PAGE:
Maryland supporters of the D.C. voting rights amendment, who fell one vote short this year of ratifying the measure in the state legislature, fear that the chances for passage next year have evaporated before the session begins.

Legislative leaders said this week that opposition to the amendment among state delegates, who failed to pass it last year in three separate votes, has hardened during the past months and a number of former supporters are considering switching their votes.

"I don't see it being a high priority of anyone," said House Majority Leader Donald B. Robertson (D-Montgomery), who supports the amendment. "The bloom is off the rose this year -- the push for passage has lost the initial momentum. A number of people who voted for it are now questioning the wisdom of it."

Some of the losses are legislators who felt pressured to vote for the amendment in the first highly publicized rush for passage and who now have changed their minds.

But the voting rights backers also fear that other former supporters, particularly liberal Jewish legislators, have been antagonized by D.C. Del. Walter Fauntroy's meetings this fall with representatives of the Palestine Liberation Organization. Fauntroy, one of the most prominent backers of the amendment, was part of a delegation of blacks who flew to the Middle East to meet Arab leaders after U.N. ambassador Andrew Young resigned under fire for meeting secretly with a PLO representative.

As a result of the eroding support, efforts to pass the amendment during the 1980 session are expected to be modest, with the measure largely being ignored as legislative leaders focus on fiscal and transportation issues, some supporters said this week.

Voting rights proponents in the state Senate already have filed a resolution to ratify the amendment and say they are hoping to force a vote early in the session to prevent a possible filibuster.

The resolution's sponsors, including Sen. S. Frank Shore (D-Montgomery) and several black senators from the Washington suburbs and Baltimore, say they are confident of winning in the Senate, where the amendment passed by a 26-21 vote last year.

But it is in the 141-member House of Delegates that the amendment must win new votes, and it is there that votes seemed to have changed in recent months.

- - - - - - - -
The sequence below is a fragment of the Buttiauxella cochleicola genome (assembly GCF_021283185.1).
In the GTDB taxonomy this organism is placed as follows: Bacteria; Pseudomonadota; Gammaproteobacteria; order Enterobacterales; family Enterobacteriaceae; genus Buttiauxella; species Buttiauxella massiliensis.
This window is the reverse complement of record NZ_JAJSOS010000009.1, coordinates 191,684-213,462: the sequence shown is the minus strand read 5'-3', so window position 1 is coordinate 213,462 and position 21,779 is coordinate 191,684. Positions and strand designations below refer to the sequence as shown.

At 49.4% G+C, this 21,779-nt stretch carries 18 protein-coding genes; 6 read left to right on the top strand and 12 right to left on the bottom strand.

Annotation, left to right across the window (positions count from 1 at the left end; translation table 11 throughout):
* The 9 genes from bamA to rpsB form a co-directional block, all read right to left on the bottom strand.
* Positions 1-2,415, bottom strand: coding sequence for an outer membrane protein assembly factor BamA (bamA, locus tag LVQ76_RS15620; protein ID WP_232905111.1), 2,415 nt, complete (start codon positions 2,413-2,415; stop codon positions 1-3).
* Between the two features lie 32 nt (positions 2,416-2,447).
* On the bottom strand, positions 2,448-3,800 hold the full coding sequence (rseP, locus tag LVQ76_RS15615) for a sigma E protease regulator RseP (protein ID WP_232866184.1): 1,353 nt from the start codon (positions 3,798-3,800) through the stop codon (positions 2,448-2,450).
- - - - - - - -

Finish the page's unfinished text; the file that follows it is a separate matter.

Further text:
Last year, the amendment was opposed by a number of delegates, including some from the local area, who feared its passage would lead to a suburban commuter tax imposed by Congress.

Others opposed the bill for philosophical reasons, arguing that the District of Columbia was not a state, but a unique political structure already receiving special attention from the federal government.

So far, the amendment has yet to gain a sponsor in the House.

"I think I'll just wait for it to come over from the Senate," said Del. Charles M. Blumenthal (D-Prince George's), last year's chief sponsor. "It may not be filed in the House."

"There has been some damage done to it by Fauntroy's dealings with the PLO," Blumenthal said. "It has turned several members off. So we have the personal problem of Fauntroy, who has been recognized as a leader of the amendment and immediate beneficiary of it."

Another problem, legislative leaders said, has been the lack of any real lobbying effort for the bill during the last year.

"I haven't been aware of any presence by the groups that were theoretically organized to push the amendment," said Del. Helen Koss (D-Montgomery), the chairman of the House committee that would consider the measure.

"A lot of people felt pressured to vote for it last year that don't necessarily feel that way now," Koss said. "If more votes were going to be picked up, the groundwork should have been laid last summer, and it wasn't."

"It could end up on the back burner this year," said Sen. Melvin Steinberg (D-Baltimore County), who has switched his vote from "yes" to "undecided" since last year. "There are too many other priorities that have to take precedence. No one is pushing it all that hard."

The votings rights amendment is scheduled to come up for hearings before the Senate Constitutional and Public Law Committee during the first week of the legislative session in January.